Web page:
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Today, September 10, 2021, Smart News offered an article pointing to a serious paper at the University of California, Irvine by Sangeetha Abdu Jyothi, “Solar Superstorms: Planning for an Internet Apocalypse”, 13 pages, PDF link here.
The paper considers the idea that a solar superstorm with a corona mass ejection arrival at Earth (13-hours-72 hours) could leave much of the power grid intact (more or less), but still destroy a lot of Internet connectivity, especially among countries, and especially affecting oceanic cables. It would take months to repair.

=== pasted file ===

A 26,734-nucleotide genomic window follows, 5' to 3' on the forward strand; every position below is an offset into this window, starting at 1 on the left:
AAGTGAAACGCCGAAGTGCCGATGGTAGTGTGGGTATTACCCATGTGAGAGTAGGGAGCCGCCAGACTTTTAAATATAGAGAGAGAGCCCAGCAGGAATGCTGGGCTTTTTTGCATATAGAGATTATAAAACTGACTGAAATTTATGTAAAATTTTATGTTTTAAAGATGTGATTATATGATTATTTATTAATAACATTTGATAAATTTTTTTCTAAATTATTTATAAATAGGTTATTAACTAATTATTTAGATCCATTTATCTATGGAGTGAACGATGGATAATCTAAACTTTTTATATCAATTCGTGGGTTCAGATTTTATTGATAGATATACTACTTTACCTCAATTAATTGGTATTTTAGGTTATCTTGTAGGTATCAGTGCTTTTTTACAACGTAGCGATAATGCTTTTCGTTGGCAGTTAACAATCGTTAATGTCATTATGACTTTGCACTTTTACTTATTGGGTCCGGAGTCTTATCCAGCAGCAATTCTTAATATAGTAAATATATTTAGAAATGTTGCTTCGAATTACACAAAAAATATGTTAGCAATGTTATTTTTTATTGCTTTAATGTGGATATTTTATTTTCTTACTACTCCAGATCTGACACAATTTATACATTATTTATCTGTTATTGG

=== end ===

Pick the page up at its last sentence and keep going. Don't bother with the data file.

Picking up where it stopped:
It also notes that the most serious such incidents in the world occurred in 1859 (Carringon), 1921 (before much of the world was electrified), 1989 (in Quebec, a smaller event), and a narrow miss in July 2012. CME damage normally happens only after pretty much a direct hit on Earth in its orbit around the Sun, considering the Sun in three dimensions.
The probability of a significant event in any decade can be as high as maybe 12%. We'll see sunspot activity increase from a min this decade.
Here is an introductory article in Livescience.